Here is the first top ten installment, and let me tell you, it was a tough one. 1979 will certainly not go down as a banner year for hard rock/heavy metal. In fact if you had asked me to name my top 15, it would probably include some real turkeys (thanks PKD) like Kiss' Dynasty (sorry Strutter71) or Rainbow, or even Marsielle.
In any case, there are some selections here that would never find their way into a top ten in any of the subsequent years I will we writing about, but one could interpret that as these bands are innovators in the field of hard rock/heavy metal and as such their place in "history" (at least as seen by T-_Bone) is secure.
10. Accept - Accept
It's hard to believe this album cracked the top 10. I listened to it again yesterday, and it was not quite as bad as I remember it, but I wouldn't say it's a good album. There are a couple of pointless ballads, and silly lyrics and unmemorable riffs mar many of the heavier songs. With that said however, while listening, you can see that there was greatness in there somewhere, it just took a couple of albums for it to be unleashed. Not bad for a "first album".
9. Saxon - Saxon
Another first album, and another mediocre release. It wouldn't take Saxon as long as Accept to reach greatness, but they did not achieve it here. Spotty and inconsistent, the shining moments are few and far between. Overall, the high point(s) "Stallions of the Highway" is better than anything achieved on "Accept" so that is why this album gets the 9 spot by a hair.
8. ZZ Top - Degüello
I am a casual fan of ZZ Top. I saw them live and they were great. This album is actually one of their best, and it has a really nice groove. Certainly not heavy metal, but it is a great rock album nevertheless.
7. Scorpions - Lovedrive
Again, this was an album that I liked more than I expected to when I first heard it. I first heard the Scorpions in 1982 with "Blackout", and their sound got more commercial from there. "Lovedrive" is more raw than the polished sound the Scorps had in the 1980's, and as a whole their albums preceding their break-through are my personal favorites.
6. Van Halen - Van Halen II
Van Halen was so ahead of many of their contemporaries in terms of production and sound quality, not to mention Eddie's technical ability. Maybe it is because they had a major label behind them, but their sound seems so much louder and cleaner than many of the albums of this era. "Van Halen II" picks up where the first album left off. Not as consistent or brilliant as the first album, but still a very solid release.
5. Motörhead - Bomber
4. Motörhead - Overkill
The legendary Motörhead released their second and third albums in 1979, and while they had not quite hit stride, these two albums are really good. Influential beyond what they are recognized for (at least on this side of the pond), there are many high points on these two albums, and they are always a good listen. Not technically brilliant, but well done. Perhaps if I had become a fan of Motörhead earlier on, there would be more of a distinction between these two albums, but being a "recent" fan (15 years) these two go together for me.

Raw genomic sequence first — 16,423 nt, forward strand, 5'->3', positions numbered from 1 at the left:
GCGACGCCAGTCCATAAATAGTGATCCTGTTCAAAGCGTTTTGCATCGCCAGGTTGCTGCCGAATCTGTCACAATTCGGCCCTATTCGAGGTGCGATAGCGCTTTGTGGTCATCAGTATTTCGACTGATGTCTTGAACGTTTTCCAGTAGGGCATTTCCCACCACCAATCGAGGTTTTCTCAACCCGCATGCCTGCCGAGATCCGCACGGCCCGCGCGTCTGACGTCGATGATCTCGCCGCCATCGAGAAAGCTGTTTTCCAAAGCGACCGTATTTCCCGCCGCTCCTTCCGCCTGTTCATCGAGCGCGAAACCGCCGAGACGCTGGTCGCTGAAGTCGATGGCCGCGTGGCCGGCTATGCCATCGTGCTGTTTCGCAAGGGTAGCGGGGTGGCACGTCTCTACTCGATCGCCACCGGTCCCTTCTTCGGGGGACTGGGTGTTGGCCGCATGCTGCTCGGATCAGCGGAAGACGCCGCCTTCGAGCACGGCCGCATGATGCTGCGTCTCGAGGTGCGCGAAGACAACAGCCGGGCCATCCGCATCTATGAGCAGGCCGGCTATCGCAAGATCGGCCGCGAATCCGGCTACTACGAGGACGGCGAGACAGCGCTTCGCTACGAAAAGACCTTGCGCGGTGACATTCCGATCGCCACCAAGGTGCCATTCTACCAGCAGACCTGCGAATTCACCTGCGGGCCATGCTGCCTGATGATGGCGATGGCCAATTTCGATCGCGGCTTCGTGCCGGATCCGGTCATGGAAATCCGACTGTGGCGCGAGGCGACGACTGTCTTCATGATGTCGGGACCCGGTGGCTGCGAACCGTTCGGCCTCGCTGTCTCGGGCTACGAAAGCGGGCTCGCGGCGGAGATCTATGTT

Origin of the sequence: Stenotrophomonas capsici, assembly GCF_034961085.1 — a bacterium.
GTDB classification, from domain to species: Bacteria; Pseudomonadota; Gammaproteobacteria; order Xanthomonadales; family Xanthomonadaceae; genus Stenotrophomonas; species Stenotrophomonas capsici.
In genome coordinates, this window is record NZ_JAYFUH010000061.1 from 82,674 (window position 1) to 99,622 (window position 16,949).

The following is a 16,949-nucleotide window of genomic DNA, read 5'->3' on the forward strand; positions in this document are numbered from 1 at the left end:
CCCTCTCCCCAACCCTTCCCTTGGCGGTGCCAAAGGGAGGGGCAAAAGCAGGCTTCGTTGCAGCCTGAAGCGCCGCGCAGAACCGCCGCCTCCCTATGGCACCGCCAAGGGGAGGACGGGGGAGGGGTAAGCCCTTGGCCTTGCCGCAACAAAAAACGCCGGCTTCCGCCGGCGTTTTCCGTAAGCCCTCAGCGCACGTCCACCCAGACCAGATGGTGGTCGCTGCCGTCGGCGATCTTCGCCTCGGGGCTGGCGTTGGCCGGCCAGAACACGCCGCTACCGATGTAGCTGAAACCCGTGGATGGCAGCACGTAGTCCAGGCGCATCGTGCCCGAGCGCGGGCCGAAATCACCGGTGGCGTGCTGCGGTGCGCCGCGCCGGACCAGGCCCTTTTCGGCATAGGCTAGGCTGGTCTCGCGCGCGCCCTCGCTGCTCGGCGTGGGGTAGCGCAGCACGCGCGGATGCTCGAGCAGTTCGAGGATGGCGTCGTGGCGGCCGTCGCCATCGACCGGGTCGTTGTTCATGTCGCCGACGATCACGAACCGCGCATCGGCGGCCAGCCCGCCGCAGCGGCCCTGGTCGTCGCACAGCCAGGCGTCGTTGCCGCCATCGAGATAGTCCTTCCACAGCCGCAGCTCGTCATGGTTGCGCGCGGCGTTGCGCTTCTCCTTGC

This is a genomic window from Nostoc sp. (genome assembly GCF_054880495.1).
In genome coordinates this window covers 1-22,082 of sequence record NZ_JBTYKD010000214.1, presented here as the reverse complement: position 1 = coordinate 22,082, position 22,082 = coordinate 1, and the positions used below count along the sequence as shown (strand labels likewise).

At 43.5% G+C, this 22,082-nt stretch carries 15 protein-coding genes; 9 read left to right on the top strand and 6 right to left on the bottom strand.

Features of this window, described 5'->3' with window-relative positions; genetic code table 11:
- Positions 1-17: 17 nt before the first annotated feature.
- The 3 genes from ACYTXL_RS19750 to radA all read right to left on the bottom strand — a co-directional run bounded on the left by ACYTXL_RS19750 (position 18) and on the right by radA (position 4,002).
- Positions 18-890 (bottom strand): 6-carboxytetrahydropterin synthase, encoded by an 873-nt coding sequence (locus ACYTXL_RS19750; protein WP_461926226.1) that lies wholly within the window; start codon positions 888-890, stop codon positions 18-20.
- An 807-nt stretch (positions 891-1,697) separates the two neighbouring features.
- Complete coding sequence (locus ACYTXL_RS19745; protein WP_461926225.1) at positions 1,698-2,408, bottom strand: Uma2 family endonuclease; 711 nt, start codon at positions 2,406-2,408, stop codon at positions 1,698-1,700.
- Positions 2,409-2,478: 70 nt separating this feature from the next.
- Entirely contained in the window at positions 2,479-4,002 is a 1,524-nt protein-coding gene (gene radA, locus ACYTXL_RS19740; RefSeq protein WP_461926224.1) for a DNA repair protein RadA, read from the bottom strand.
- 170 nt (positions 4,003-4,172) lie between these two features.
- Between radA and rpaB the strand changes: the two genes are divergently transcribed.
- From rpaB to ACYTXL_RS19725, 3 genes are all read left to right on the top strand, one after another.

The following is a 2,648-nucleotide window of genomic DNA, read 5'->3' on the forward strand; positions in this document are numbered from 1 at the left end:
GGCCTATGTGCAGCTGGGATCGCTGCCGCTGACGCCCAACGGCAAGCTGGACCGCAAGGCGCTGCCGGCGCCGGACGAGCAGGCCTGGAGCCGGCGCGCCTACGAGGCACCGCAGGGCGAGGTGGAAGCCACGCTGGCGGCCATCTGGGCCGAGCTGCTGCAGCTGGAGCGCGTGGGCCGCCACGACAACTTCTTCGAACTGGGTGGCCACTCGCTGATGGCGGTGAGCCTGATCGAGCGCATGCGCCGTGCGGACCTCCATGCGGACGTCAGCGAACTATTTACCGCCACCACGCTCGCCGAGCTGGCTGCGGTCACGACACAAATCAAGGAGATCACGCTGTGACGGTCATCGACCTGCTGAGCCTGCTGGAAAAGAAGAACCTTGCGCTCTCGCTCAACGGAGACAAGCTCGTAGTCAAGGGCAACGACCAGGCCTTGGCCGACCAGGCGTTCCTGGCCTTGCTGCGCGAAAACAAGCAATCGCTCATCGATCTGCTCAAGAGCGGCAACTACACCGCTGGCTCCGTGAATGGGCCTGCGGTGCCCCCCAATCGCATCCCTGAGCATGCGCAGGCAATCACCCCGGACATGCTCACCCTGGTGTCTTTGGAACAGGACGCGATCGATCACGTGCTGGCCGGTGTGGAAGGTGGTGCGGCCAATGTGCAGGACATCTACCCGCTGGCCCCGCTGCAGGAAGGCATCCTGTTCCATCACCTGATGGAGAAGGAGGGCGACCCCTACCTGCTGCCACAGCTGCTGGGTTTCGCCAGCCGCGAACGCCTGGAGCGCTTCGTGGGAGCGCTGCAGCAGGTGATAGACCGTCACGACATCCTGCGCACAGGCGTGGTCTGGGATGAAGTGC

3. Riot - Narita
A little bit of a surprise pick here. Riot are (were?) a New York based metal band in the same vain as the New Wave of British Heavy Metal (NWOBHM). Riot were a bit ahead of the pack (their first album coming out in 1977) in terms of the two-guitar attack, which is executed very well here. Ironically, the cover of "Born to be Wild" is a low point for me, where as I would bet that back in 1979, this was the "selling point" of this album. In any case, "Narita" sounds a little dated, but overall is a very good album in a year of relatively sub-par freshman and sophomore efforts.
2. AC/DC - Highway to Hell
The last album of the Bon Scott era, and my personal favorite AC/DC album. Brian Johnson would come in and AC/DC would go on to release Back in Black and its clones a dozen or so times over the next 25 years. The Bon Scott albums all have a distinct feel to them, and this one is the best of the them.
1. Judas Priest - Unleashed in the East
My first rule of the top 10 project was no greatest hits albums, and no live albums. Sort of. A live album would be considered eligible if it met certain criteria, and that would be re-defining the tracks presented. Unleashed in the East does this by leaps and bounds. Maybe it is having a proper drummer, or the cohesion of the band was better then it was when "Sad Wings of Destiny" came out in 1976. Whatever the case, Unleashed in the East is the best album of 1979 by a mile, hell by a parsec it is the best album of 1979. Very few albums are "essential" to a metal collection, maybe 10, but this is one of them. An excellent performance by the hot leather dude and company. I can even forgive Tipton's little mistake in Sinner.